QLD needs resources sector ‘more than ever’ as COVID-19 strikes

The Queensland Government has called on the Queensland Resources Council (QRC) to maximise the resource sector’s role in post-coronavirus recovery.

This comes as the industry mourns the loss of a 30-year-old Blackwater miner who passed away from coronavirus this week – Australia’s youngest fatal case to date.

While the name of the mine has not been confirmed, Queensland’s Premier Annastacia Palaszczuk addressed the media yesterday, stating that the coroner was investigating the death.

“The man was showing symptoms prior to his death but also had other illnesses,” Palaszczuk said.

“He tested positive at the postmortem and his partner is now sick with symptoms and has been transferred to the Rockhampton hospital where she is being isolated.

“Blackwater has never had a case of COVID before and contract tracing is extensively underway and the police and ambulance officers who attended the scene are also now in quarantine.

“I want to say to the family of the deceased person we extend our deepest condolences to your family and friends.”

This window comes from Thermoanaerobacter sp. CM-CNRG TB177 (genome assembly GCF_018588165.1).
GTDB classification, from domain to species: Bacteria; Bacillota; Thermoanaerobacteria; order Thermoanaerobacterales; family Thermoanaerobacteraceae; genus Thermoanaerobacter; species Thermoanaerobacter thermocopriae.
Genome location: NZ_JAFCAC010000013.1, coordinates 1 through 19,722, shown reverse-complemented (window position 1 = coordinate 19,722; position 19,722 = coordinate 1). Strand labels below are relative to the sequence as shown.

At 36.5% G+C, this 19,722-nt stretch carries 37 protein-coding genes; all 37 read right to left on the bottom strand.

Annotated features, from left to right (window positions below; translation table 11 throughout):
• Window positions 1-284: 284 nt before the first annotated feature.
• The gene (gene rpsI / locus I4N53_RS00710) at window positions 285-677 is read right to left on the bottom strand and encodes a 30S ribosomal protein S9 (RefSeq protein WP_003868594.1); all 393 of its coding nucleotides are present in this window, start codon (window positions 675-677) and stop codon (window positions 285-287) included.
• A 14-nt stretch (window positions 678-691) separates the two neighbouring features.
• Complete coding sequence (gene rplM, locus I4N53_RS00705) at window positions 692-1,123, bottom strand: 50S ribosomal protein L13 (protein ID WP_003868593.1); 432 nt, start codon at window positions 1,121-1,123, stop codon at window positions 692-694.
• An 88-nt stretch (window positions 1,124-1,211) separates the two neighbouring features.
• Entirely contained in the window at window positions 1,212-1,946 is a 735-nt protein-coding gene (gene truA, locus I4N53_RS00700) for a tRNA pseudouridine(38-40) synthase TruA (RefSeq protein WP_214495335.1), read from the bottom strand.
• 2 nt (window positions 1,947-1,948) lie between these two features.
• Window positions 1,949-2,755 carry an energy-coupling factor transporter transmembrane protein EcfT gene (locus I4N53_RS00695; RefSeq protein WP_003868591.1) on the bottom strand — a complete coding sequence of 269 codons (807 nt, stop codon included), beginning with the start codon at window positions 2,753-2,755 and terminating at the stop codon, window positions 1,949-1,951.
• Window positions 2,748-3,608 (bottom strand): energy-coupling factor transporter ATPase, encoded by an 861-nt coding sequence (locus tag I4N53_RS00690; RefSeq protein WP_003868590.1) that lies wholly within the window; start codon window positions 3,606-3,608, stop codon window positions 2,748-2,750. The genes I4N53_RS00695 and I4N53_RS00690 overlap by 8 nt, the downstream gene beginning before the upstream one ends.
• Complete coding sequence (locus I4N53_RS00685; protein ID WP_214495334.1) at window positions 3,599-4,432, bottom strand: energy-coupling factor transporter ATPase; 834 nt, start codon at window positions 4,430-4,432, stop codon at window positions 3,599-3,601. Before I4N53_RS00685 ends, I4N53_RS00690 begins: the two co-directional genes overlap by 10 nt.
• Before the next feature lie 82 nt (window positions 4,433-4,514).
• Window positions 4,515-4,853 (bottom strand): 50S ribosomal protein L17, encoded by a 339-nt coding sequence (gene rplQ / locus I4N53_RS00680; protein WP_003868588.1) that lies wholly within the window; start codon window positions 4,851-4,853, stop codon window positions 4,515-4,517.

QRC chief executive Ian Macfarlane said despite the sector needing to adapt to COVID-19, it was the peak representative for the state’s coal metal, oil and gas producers, suppliers and explorers and it was well-placed to do so.

“We have already been in talks with the government about the recovery and I look forward to joining the Premier on the alliance today,” Macfarlane said.

“We have worked within the restrictions on worker movement to slow the spread and keep as many of the 372,000 Queenslanders who rely on us for their work and pay on the job.

“Already we have secured some interim relief for exploration companies that are key to the new coal, metal, gas and oil discoveries. We have finalised an agreement to inject a jointly funded $100 million into resource companies.”

Key areas of the collaboration include a streamlined approval process from both state and federal governments for new projects.

Prior to the coronavirus pandemic, the resources sector was injecting more than $200 million into Queensland’s economy daily.

“The world needs (the resources sector) more than what we ever have,” Macfarlane said.

“The federal government approval of the Olive Downs coal mine in central Queensland is welcomed, it already had its Queensland Government approvals (and) as much as we can, we need to see these separate approval processes come together.”

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